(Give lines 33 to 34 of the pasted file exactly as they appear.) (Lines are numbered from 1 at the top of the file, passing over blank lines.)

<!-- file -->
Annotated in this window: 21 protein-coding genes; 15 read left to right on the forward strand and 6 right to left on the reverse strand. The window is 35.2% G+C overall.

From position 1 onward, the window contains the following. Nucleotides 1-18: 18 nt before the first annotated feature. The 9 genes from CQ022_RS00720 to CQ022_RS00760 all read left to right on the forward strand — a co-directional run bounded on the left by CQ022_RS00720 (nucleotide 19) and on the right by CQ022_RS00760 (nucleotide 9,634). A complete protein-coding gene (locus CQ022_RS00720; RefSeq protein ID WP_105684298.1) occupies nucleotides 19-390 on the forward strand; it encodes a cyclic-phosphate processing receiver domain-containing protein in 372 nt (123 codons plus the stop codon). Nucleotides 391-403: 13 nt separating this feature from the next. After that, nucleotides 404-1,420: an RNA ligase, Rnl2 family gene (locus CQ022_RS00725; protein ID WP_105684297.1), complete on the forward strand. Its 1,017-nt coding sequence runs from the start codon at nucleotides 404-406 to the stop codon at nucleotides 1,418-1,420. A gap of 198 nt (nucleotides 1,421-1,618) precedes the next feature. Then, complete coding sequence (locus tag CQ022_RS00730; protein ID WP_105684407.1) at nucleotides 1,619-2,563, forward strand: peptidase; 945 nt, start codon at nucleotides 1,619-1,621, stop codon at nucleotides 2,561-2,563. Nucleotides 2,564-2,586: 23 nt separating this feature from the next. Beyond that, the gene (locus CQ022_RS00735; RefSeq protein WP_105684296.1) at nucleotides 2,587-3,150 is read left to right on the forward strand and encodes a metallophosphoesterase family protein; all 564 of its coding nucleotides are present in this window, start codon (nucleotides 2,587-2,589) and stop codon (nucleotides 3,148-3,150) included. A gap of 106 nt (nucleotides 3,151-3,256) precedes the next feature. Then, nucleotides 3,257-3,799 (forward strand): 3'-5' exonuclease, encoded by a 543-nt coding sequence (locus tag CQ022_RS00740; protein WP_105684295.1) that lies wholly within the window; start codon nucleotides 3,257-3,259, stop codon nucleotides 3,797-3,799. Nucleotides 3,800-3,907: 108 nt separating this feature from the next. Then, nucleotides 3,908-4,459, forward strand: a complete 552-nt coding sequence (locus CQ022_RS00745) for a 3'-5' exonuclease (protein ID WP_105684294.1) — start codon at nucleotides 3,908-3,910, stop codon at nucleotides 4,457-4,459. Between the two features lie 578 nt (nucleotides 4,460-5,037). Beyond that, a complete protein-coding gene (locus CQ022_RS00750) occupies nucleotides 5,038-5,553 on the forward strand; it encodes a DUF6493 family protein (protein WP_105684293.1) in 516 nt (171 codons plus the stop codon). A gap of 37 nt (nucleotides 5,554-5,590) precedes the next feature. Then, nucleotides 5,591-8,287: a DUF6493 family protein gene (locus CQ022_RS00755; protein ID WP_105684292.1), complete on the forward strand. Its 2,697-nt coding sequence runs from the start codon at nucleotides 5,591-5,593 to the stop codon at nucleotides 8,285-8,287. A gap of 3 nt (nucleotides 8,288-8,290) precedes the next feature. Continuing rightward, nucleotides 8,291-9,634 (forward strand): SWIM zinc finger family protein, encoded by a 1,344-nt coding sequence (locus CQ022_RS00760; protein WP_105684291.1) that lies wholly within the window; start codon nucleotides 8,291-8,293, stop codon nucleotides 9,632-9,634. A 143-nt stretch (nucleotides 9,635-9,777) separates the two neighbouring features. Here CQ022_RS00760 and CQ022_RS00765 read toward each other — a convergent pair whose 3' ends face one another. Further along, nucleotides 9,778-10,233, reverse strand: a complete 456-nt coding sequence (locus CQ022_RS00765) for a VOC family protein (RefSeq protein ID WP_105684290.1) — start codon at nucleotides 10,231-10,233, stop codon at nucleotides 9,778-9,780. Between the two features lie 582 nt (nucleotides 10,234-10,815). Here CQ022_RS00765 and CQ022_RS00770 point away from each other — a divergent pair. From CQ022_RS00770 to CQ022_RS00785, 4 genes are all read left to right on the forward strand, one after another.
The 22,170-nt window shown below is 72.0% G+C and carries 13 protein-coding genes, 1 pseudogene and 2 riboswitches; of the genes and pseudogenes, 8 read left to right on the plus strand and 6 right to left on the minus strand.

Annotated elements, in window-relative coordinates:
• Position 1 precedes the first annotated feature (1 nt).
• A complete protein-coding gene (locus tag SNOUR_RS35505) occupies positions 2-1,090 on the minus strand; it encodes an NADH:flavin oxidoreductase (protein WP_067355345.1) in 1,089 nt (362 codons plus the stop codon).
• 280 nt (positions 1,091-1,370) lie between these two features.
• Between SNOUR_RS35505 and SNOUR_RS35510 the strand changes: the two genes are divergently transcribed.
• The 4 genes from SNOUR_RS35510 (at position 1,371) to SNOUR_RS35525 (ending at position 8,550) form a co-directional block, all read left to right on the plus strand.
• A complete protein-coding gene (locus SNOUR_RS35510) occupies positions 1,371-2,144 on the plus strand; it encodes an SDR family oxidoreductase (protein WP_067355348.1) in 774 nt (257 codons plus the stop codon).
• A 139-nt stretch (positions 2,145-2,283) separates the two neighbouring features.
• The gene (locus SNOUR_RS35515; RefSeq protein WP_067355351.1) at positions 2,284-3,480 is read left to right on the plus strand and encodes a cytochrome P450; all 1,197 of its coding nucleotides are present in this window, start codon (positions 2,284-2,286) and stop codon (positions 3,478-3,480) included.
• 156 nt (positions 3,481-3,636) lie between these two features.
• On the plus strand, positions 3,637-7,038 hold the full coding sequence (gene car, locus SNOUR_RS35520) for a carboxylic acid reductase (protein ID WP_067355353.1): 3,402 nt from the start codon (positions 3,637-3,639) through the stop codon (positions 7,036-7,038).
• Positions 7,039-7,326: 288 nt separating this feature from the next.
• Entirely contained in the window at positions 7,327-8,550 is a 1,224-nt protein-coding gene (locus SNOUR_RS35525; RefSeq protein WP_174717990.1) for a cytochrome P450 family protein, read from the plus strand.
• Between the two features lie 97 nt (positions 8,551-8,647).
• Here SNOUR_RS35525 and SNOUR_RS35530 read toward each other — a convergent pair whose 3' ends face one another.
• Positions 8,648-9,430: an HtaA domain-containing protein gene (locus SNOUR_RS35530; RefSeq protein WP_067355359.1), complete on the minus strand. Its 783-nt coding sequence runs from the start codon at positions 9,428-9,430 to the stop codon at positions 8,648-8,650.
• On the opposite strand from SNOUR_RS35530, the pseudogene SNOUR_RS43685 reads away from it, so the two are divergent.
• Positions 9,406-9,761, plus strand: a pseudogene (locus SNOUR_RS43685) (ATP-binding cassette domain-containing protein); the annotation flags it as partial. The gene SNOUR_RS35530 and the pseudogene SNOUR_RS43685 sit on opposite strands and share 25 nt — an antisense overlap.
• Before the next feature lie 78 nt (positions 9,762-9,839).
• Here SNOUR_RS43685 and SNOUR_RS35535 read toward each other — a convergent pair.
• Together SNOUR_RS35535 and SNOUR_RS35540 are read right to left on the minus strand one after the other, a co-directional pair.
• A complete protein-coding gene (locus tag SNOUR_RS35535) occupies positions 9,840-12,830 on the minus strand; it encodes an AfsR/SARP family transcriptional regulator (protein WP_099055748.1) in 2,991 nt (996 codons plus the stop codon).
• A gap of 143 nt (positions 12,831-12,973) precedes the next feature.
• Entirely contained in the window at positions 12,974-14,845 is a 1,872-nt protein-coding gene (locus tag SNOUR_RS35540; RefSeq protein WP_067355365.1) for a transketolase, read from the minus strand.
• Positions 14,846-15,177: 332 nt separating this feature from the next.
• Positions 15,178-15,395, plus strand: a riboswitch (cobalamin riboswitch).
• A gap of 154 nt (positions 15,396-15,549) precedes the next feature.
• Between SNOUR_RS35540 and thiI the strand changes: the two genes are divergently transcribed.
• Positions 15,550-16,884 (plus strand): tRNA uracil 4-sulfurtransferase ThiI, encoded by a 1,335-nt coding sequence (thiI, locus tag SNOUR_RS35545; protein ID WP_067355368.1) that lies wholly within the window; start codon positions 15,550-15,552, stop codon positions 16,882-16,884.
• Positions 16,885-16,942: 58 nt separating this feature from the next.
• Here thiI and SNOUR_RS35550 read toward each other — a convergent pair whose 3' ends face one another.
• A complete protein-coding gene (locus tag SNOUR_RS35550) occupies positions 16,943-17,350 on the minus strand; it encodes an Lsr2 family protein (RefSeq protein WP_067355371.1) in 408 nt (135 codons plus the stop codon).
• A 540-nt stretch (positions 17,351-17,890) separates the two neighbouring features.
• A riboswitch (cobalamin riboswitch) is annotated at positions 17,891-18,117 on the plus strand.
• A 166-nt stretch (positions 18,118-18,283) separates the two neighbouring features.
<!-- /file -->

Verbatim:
• Positions 16,885-16,942: 58 nt separating this feature from the next.
• Here thiI and SNOUR_RS35550 read toward each other — a convergent pair whose 3' ends face one another.